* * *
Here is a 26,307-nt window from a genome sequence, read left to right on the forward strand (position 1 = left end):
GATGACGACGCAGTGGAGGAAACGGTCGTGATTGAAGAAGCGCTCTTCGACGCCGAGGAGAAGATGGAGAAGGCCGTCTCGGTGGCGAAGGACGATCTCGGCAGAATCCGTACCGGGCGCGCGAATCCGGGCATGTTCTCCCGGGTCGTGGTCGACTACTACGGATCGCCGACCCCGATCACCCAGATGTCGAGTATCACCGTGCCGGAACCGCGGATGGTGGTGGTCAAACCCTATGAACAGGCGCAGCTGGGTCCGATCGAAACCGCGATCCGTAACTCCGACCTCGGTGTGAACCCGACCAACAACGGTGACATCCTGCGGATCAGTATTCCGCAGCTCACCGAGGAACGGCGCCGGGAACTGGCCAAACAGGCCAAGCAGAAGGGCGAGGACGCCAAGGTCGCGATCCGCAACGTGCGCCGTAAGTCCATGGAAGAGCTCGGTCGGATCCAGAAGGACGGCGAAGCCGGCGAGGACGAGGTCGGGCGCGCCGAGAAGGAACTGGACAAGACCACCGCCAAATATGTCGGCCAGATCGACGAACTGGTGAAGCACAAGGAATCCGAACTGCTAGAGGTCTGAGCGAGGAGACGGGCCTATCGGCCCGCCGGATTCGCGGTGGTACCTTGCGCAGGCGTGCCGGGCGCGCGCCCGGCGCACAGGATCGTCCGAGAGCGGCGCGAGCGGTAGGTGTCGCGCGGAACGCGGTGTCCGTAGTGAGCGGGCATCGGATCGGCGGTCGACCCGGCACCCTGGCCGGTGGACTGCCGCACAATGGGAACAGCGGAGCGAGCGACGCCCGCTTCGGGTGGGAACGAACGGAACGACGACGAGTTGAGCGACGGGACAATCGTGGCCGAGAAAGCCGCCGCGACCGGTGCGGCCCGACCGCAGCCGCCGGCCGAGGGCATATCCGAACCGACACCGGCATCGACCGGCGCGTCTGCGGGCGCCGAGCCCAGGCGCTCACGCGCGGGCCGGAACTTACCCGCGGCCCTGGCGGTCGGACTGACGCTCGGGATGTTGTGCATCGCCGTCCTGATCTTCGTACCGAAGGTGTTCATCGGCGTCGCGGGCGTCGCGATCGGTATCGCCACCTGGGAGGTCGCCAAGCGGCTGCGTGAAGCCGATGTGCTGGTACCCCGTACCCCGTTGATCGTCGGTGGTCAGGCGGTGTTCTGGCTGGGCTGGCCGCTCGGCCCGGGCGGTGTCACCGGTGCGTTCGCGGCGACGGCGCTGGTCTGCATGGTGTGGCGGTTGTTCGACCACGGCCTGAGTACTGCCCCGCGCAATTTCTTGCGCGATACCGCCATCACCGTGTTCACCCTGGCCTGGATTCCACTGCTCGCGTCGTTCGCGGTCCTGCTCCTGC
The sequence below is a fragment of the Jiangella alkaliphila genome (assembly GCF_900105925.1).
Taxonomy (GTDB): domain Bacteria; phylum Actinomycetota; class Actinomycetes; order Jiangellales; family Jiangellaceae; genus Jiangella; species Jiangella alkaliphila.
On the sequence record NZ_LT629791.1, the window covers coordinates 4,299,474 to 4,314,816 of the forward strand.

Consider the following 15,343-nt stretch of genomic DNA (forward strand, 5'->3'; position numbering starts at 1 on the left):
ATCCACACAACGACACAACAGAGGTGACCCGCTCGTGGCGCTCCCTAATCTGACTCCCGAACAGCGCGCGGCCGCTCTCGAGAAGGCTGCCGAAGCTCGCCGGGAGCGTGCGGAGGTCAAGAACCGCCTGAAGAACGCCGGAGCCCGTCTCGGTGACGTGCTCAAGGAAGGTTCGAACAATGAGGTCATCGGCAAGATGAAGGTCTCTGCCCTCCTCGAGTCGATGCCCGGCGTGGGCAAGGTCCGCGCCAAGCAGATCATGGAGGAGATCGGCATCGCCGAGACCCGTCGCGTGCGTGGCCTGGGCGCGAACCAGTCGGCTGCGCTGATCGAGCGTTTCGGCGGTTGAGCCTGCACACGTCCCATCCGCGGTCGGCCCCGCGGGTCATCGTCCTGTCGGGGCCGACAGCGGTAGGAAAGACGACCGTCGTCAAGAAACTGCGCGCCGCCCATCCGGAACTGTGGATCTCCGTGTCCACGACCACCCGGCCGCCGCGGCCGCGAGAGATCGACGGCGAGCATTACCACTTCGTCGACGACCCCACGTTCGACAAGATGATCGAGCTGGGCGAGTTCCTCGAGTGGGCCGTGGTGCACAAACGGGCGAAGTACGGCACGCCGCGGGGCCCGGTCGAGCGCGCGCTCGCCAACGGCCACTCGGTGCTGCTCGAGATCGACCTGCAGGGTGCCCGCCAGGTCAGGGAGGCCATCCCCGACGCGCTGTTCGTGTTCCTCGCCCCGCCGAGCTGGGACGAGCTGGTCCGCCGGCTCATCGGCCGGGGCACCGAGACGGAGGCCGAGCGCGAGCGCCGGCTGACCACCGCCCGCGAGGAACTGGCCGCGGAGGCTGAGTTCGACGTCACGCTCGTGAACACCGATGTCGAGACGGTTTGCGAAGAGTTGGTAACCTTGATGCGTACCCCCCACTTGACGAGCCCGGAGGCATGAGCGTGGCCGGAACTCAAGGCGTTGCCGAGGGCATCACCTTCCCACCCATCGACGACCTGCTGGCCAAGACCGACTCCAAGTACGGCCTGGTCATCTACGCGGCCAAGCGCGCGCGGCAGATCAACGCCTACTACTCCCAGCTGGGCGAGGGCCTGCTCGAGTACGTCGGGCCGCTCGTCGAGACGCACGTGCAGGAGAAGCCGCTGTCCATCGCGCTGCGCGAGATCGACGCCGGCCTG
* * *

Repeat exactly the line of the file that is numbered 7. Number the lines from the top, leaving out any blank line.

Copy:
ATCCACACAACGACACAACAGAGGTGACCCGCTCGTGGCGCTCCCTAATCTGACTCCCGAACAGCGCGCGGCCGCTCTCGAGAAGGCTGCCGAAGCTCGCCGGGAGCGTGCGGAGGTCAAGAACCGCCTGAAGAACGCCGGAGCCCGTCTCGGTGACGTGCTCAAGGAAGGTTCGAACAATGAGGTCATCGGCAAGATGAAGGTCTCTGCCCTCCTCGAGTCGATGCCCGGCGTGGGCAAGGTCCGCGCCAAGCAGATCATGGAGGAGATCGGCATCGCCGAGACCCGTCGCGTGCGTGGCCTGGGCGCGAACCAGTCGGCTGCGCTGATCGAGCGTTTCGGCGGTTGAGCCTGCACACGTCCCATCCGCGGTCGGCCCCGCGGGTCATCGTCCTGTCGGGGCCGACAGCGGTAGGAAAGACGACCGTCGTCAAGAAACTGCGCGCCGCCCATCCGGAACTGTGGATCTCCGTGTCCACGACCACCCGGCCGCCGCGGCCGCGAGAGATCGACGGCGAGCATTACCACTTCGTCGACGACCCCACGTTCGACAAGATGATCGAGCTGGGCGAGTTCCTCGAGTGGGCCGTGGTGCACAAACGGGCGAAGTACGGCACGCCGCGGGGCCCGGTCGAGCGCGCGCTCGCCAACGGCCACTCGGTGCTGCTCGAGATCGACCTGCAGGGTGCCCGCCAGGTCAGGGAGGCCATCCCCGACGCGCTGTTCGTGTTCCTCGCCCCGCCGAGCTGGGACGAGCTGGTCCGCCGGCTCATCGGCCGGGGCACCGAGACGGAGGCCGAGCGCGAGCGCCGGCTGACCACCGCCCGCGAGGAACTGGCCGCGGAGGCTGAGTTCGACGTCACGCTCGTGAACACCGATGTCGAGACGGTTTGCGAAGAGTTGGTAACCTTGATGCGTACCCCCCACTTGACGAGCCCGGAGGCATGAGCGTGGCCGGAACTCAAGGCGTTGCCGAGGGCATCACCTTCCCACCCATCGACGACCTGCTGGCCAAGACCGACTCCAAGTACGGCCTGGTCATCTACGCGGCCAAGCGCGCGCGGCAGATCAACGCCTACTACTCCCAGCTGGGCGAGGGCCTGCTCGAGTACGTCGGGCCGCTCGTCGAGACGCACGTGCAGGAGAAGCCGCTGTCCATCGCGCTGCGCGAGATCGACGCCGGCCTG